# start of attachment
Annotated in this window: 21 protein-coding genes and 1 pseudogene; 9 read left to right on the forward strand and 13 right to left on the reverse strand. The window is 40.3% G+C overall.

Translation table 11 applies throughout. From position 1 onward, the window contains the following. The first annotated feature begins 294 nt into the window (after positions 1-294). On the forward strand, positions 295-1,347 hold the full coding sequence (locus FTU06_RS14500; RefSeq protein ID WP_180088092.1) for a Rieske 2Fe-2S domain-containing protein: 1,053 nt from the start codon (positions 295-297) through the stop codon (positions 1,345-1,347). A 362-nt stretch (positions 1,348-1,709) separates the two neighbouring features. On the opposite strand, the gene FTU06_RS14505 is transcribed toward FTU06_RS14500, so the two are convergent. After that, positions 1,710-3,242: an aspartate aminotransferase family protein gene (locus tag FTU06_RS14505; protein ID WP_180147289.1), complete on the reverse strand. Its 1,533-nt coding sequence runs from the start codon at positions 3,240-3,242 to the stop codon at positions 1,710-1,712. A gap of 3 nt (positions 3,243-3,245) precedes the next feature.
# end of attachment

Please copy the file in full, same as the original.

Annotated in this window: 21 protein-coding genes and 1 pseudogene; 9 read left to right on the forward strand and 13 right to left on the reverse strand. The window is 40.3% G+C overall.

Translation table 11 applies throughout. From position 1 onward, the window contains the following. The first annotated feature begins 294 nt into the window (after positions 1-294). On the forward strand, positions 295-1,347 hold the full coding sequence (locus FTU06_RS14500; RefSeq protein ID WP_180088092.1) for a Rieske 2Fe-2S domain-containing protein: 1,053 nt from the start codon (positions 295-297) through the stop codon (positions 1,345-1,347). A 362-nt stretch (positions 1,348-1,709) separates the two neighbouring features. On the opposite strand, the gene FTU06_RS14505 is transcribed toward FTU06_RS14500, so the two are convergent. After that, positions 1,710-3,242: an aspartate aminotransferase family protein gene (locus tag FTU06_RS14505; protein ID WP_180147289.1), complete on the reverse strand. Its 1,533-nt coding sequence runs from the start codon at positions 3,240-3,242 to the stop codon at positions 1,710-1,712. A gap of 3 nt (positions 3,243-3,245) precedes the next feature.